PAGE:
Haiku is a new open-source operating system that specifically targets personal computing. Inspired by the BeOS, Haiku is fast, simple to use, easy to learn and yet very powerful.

Fundraising 2014

Goal: $35,000
  $13,754

WHAT'S NEW IN HAIKU DEVELOPMENT

The Haiku source is continually built for testing purposes. You can download and install these latest snapshots to check out the latest features and bugfixes.

Be aware though that they may be unstable. Additionally, Web+ and some other packages have to be installed separately.

If you're OK with that, you'll find further instructions at our Nightly image page.

Donation rally successful

News posted on Fri, 2010-03-05 12:38

It's not just Stippi's project that's a huge success (see the WebKit/Web+ progress documented in his blog posts). Our call for donations for this kind of contractual work is also doing very well!
In the two weeks since our announcement to hire developers for specific projects, donations have picked up significantly. Since then we received over $1,600USD and a few more people opting for small but recurrent monthly funding.

Our thanks go out to all contributors! This shows that our Haiku community is strong and effective when called upon!

My Impressions from SCaLE 2010

Blog post by koki on Wed, 2010-03-03 18:00
From right to left: Scott, Bruno and myself (the three Haiku stooges?) at the Hollywood Walk of Fame. From right to left: Scott, Bruno and myself (the three Haiku stooges?) at the Hollywood Walk of Fame.

The Southern California Linux Expo – or the SCaLE show as it is also widely known – was the very first mainstream open source conference that Haiku exhibited at. This was back in February of 2007, when Michael Phipps, Axel Dorfler, Bruno G. Albuquerque and myself gathered in LA to show Haiku to the world for the first time (photos here). Following the once a year tradition that SCaLE has become since then, Bruno G. Albuquerque, Scott McCreary and myself gathered to represent Haiku at the SCaLE 2010 conference, recently held in Los Angeles on the weekend of February 20th and 21st.

On Saturday morning, the three of us gathered on the exhibit floor at around 9:00AM, one hour before the exhibition was scheduled to open to the public. This gave us plenty of time to prepare the booth, especially because we had already setup the projector screen on the backwall the evening before. We placed the HAIKU table runner over the 7 feet long table that we had at the booth, and then laid out – from left to right – Scott's AMD dual core laptop, my small cube-sized Intel dual core desktop hooked to a projector, and an 8-core laptop that belonged to Bruno's girlfriend. As handouts, we had the new Haiku flier as well as 50 alpha 1 CDs that Scott had burned on Lightscribe media.

WebPositive emerges

Blog post by stippi on Tue, 2010-03-02 21:18

Wow, it's been 10 days already since I posted my first blog entry on my work on WebKit and the native web browser. Of course my continous updates to the package I posted in my first article will probably have spoiled most of the surprise, but HaikuLauncher has been reduced again into just a bare browser shell, while a new codebase, WebPositive, has been split off from it. Using WebPositive has become a whole lot more pleasing in the meantime. For those of you who have not followed the comments to the original blog, these are the things implemented since my first post on the project:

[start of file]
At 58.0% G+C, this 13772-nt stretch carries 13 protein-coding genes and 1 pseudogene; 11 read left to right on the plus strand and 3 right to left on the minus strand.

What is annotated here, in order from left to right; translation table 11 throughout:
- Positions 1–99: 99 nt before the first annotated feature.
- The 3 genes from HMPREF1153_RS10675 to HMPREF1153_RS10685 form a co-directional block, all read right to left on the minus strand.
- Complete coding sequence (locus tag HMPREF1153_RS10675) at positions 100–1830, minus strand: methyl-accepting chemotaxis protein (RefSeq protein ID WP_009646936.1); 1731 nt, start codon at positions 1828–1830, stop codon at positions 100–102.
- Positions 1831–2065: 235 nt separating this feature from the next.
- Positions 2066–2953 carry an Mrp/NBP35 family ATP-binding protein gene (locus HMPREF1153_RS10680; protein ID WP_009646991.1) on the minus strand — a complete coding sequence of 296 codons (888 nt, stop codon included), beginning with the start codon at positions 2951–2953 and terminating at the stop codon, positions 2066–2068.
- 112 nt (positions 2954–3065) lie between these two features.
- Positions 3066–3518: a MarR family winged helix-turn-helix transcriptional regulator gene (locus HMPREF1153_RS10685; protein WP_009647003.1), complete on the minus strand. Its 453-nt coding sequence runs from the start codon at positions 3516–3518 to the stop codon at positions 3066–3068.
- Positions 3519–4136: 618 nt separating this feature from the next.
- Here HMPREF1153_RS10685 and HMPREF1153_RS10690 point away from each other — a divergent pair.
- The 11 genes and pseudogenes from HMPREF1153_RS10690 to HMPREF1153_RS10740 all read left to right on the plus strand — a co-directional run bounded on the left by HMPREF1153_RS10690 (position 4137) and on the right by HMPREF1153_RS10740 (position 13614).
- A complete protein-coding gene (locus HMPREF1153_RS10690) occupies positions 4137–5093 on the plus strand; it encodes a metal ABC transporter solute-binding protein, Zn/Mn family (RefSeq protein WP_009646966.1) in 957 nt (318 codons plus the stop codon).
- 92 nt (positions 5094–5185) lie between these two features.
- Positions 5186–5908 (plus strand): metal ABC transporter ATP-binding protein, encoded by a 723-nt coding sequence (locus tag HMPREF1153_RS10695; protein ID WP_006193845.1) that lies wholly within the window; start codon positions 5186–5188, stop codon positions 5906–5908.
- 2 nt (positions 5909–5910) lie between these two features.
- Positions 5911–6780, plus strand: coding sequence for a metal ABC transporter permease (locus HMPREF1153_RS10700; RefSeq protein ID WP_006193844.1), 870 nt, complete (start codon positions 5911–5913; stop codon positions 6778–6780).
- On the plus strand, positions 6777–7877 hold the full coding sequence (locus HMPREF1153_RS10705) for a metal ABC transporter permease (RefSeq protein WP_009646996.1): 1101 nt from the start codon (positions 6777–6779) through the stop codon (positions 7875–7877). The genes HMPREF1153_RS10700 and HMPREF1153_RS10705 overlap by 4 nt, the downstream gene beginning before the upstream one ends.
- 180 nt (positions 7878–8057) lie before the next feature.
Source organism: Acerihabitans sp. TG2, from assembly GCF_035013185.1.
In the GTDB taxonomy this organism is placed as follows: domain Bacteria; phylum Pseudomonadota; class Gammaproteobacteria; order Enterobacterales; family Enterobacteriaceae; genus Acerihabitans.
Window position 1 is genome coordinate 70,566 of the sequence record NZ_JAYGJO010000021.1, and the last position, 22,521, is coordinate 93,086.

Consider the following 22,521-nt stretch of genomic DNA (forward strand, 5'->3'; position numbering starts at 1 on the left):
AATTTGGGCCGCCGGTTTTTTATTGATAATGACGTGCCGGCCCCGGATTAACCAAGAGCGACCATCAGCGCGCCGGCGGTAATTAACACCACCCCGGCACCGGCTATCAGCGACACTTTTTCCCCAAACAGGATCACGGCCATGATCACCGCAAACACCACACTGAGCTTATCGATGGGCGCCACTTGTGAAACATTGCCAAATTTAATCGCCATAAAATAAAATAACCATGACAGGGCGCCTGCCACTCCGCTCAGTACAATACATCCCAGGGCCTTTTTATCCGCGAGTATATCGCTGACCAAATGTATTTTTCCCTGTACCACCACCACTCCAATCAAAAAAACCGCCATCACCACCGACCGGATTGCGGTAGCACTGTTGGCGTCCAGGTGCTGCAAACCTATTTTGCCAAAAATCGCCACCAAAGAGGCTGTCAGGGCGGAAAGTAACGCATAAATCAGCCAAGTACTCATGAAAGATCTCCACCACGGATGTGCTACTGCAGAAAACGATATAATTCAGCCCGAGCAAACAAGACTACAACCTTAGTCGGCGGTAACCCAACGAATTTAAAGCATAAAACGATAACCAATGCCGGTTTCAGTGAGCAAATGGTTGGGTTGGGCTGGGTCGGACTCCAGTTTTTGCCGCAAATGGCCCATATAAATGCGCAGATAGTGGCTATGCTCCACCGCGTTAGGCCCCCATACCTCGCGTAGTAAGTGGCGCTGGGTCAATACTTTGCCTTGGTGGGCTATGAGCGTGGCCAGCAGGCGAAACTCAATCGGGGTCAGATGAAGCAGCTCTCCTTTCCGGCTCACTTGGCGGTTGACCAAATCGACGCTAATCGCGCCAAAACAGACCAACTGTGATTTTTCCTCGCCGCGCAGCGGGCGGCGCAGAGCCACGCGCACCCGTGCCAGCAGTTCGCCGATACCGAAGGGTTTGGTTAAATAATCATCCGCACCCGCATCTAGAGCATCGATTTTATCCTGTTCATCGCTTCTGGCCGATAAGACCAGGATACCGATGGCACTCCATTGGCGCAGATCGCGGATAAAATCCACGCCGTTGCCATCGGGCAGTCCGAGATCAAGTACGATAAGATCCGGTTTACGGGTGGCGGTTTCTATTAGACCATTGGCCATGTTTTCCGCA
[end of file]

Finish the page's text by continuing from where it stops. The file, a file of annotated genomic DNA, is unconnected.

Diving into WebKit

Blog post by stippi on Tue, 2010-02-23 19:11

First of all, I want to thank Haiku, Inc. for giving me the opportunity to concentrate fully for a while on the WebKit port and browser! This is an awesome chance that I intend to make full use of.

At the moment, I have mixed feelings. Not about writing blogs. Not about working on WebKit. But about using the new WebKit browser to write the blog entry, haha! I've seen it crash, although in the last days, it has become pretty stable. After we upgraded to a newer WebKit version as the basis for the port, the frequent random crashes have almost disappeared and I saw only one crash in three days. Compared to one every few minutes before.

Haiku Inc. is hiring - funds needed

News posted on Sun, 2010-02-21 16:03

The Haiku project rests on the shoulders of volunteer individuals who spend their free time developing, bughunting and in general advancing the system. Unfortunately everyone's time is limited and working for a living takes a major cut into what could be dedicated to Haiku work. It would be great if a developer could take off work for a few weeks to fully concentrate on Haiku development.

And this is exactly what we would like to make possible! Starting now:

Mini report and pictures from FOSDEM 2010

Blog post by aldeck on Mon, 2010-02-08 15:21

Just came back from FOSDEM 2010, i don't have much to say, since it was quite a flash journey for me, i left home Sunday at 7:30AM and got back at 7:30PM. I originally planned to go on both days but this year Haiku didn't have its own stand, instead Haiku was present Sunday in the Alt-OS (ie: not Linux nor BSD) DevRoom in the form of several talks by François Revol, Olivier Coursière and Niels Reedijk. The Alt-OS DevRoom was a (~50 people capacity) class room, that François entirely managed and organized, he invited other projects to give talks and scheduled the talks.

Using malloc_debug to Find Memory Related Bugs

Blog post by mmlr on Mon, 2010-02-08 01:17

There's plenty of ways to introduce subtle bugs into your code that give you a hard time finding and fixing. In this post I'd like to introduce you to malloc_debug, a heap implementation with added debug helpers, and outline how it can be used to find some of these problems.